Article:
Revitalizing existing products or services
The first way that businesses are using ethnography to spark innovation is by revitalizing an already existing product or service of the business to meet the varied needs of the customers.
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The second way is by using ethnography to penetrate markets that hitherto they knew nothing about. This strategy studies the varied customer needs and collaborates them into the business.
After embracing ethnography, Intel now uses “platform-definition centers.” It is necessary to understand the unique needs and desires of diverse cultures in any marketing strategy. The platform definition centers assist to identify and come up with products that suit the unique requirements of the local end-users. Adapting market strategies in each country gives rise to efficient products that sufficiently meets the needs of the local end-users.
Feature creep relates to the aspect of a product requires that surpasses its original design. This strategy is mostly practiced in the proliferation of computer software. In this case, the manufacturer settles on having additional features supplemented on the product before letting it go to ensure that it is more users friendly and pleasant to the intended market. Feature creep can also be incorporated into a product when the customer who needs the product keeps adding his or her specifications to the product’s design. This strategy can influence the expected cost of a product, complicate a product with unnecessary features, and interrupt its release to the target market. This strategy was tried at Intel when Genevieve Bell, an ethnographer, gave the opinion to have engineers recognize experiences to group different technologies. “Escape rubric comprised of movies, games, and music, while the Life and Spirituality basket had health and wellness put into it”.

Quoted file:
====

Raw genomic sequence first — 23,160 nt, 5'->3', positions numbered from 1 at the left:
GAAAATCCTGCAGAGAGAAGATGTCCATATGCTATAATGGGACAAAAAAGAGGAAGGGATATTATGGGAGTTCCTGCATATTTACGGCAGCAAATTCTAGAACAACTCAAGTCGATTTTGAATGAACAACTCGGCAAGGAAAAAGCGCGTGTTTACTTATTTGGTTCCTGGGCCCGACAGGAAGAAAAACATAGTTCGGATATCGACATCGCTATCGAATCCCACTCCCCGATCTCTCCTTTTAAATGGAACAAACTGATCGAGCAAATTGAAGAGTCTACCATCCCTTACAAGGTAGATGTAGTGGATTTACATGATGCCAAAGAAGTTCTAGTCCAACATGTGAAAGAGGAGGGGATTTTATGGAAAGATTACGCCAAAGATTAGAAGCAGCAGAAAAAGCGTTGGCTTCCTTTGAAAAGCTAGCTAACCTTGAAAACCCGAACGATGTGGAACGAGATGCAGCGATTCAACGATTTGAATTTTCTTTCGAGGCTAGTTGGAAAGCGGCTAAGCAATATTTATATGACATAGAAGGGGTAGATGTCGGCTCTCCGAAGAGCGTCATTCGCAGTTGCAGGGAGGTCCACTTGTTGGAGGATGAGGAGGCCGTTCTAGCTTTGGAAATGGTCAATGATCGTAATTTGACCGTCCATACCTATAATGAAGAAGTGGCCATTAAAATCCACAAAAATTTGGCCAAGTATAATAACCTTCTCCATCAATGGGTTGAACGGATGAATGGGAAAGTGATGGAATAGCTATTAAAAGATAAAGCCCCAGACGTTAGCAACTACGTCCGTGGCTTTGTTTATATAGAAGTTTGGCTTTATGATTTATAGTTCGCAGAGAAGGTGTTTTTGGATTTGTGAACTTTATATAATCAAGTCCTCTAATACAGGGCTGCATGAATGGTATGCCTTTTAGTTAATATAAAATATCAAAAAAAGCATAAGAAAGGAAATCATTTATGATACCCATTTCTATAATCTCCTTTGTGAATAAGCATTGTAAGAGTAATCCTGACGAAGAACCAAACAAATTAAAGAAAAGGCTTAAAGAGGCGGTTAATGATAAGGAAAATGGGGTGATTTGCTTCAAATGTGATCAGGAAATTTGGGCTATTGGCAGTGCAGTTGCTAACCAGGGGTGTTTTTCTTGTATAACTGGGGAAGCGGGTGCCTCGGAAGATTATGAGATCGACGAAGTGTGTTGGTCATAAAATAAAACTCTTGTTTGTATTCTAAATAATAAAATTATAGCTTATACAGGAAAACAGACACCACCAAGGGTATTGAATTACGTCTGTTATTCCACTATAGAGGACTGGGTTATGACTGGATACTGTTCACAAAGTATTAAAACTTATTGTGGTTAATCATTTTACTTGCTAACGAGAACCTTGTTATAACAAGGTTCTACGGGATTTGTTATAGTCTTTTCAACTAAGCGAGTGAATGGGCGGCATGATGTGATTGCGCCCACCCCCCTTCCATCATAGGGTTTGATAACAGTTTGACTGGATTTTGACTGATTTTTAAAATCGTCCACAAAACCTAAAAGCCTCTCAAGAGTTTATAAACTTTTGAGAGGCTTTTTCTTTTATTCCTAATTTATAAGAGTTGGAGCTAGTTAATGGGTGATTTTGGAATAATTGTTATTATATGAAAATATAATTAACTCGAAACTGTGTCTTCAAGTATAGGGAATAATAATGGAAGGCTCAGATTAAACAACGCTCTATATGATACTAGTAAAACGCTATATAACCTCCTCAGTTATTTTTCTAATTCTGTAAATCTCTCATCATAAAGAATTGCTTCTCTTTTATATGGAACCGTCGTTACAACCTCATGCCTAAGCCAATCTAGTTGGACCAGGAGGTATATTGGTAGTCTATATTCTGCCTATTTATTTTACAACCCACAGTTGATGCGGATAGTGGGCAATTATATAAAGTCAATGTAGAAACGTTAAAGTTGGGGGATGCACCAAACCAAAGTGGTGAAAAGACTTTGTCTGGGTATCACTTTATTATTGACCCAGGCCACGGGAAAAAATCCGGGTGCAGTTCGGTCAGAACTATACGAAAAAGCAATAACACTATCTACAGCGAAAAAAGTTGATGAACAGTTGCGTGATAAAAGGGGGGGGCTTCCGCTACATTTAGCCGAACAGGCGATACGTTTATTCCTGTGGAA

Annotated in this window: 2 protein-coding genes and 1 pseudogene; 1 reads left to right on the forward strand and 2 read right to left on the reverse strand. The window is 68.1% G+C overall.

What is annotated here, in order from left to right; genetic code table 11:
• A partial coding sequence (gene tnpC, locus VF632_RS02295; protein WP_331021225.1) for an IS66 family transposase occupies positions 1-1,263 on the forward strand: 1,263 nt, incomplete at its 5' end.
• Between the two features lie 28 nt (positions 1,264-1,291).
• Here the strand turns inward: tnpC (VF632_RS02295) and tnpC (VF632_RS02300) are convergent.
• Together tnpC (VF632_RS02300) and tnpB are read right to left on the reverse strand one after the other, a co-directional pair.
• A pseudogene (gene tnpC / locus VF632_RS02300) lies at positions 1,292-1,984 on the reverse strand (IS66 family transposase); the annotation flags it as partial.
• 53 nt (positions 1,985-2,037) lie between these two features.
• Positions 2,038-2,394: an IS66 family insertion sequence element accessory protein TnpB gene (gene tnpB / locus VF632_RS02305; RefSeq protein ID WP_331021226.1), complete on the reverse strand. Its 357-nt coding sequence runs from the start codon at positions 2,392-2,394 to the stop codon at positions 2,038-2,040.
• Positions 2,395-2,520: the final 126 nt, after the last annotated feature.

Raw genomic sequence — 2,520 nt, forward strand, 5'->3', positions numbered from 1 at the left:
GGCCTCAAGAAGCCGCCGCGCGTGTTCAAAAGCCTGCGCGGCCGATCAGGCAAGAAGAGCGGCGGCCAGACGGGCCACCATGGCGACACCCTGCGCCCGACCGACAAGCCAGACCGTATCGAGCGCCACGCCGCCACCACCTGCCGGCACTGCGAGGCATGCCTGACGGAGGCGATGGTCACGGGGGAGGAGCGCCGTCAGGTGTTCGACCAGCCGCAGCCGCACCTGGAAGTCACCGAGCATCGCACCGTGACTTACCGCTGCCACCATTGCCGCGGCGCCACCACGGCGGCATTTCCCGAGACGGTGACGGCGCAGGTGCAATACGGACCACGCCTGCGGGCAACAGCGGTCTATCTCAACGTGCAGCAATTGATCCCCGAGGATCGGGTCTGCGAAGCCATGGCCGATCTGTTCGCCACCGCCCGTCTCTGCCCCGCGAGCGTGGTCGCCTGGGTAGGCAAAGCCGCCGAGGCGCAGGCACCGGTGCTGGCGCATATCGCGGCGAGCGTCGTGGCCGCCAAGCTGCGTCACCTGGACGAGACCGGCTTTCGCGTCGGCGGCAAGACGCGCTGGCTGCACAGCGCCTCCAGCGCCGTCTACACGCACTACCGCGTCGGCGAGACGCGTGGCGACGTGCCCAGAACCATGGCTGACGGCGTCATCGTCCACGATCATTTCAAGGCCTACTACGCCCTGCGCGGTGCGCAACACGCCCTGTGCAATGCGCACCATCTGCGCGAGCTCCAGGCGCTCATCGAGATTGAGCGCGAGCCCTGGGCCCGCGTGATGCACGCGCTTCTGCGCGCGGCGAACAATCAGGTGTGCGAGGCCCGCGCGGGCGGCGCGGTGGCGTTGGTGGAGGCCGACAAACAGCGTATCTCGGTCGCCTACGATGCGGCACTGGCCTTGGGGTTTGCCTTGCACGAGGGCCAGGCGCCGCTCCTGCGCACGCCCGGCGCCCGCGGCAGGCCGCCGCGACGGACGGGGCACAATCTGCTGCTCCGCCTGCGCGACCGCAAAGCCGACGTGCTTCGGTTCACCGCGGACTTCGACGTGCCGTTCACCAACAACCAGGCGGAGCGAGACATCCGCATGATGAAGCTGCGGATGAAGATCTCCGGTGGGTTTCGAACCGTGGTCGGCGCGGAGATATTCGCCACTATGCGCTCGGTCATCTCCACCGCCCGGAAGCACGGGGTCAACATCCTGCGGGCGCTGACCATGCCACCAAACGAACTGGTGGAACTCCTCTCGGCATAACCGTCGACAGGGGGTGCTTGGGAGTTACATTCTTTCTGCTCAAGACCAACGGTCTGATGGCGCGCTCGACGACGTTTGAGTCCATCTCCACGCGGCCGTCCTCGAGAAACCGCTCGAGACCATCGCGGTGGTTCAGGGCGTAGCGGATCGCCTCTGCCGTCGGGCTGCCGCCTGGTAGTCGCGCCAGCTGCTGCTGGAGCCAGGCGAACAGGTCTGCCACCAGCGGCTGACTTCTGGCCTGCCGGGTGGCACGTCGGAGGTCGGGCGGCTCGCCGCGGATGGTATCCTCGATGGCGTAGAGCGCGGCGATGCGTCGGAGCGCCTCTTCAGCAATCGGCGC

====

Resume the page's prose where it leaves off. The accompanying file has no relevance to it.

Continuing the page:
Ethnography is an elaborate research method that employs the use of different techniques to analyze various behavior, culture, and attitudes to come to terms with the various needs of the end-users and the way they decide to buy goods and services. An increasing number of business professionals hold it as a key marketing strategy and a better option to substitute the long time focus groups. In direct contrast to asking end-users to give their comments on different products or services while sitting in an office, ethnographic researchers, monitor individuals in secret or public places and ask them relevant questions in circumstances where they are found. An analysis of the report then takes place to discover end users’ motivations and interactions with the products. This allows businesses to reveal new market segments, spark innovation in their products, come up with more satisfying products, and design better strategies of marketing.
The article has three case studies that successfully employed ethnography to spark innovation into their system. The first one is Marriot Company that hired a team of researchers from IDEO inc. to look at ways of revitalizing their existing products and services. The research team succeeded in realizing this goal. The second case is about General Electric Co., who hired Jump Associates to look into ways that their new plastic-fiber business can effectively penetrate the market. The last case is about the Intel Company that needed to transform its culture to compete effectively in the market. Through employing ethnography, they discovered the need for collaboration with the consumers and understanding the role of culture in affecting consumer behavior.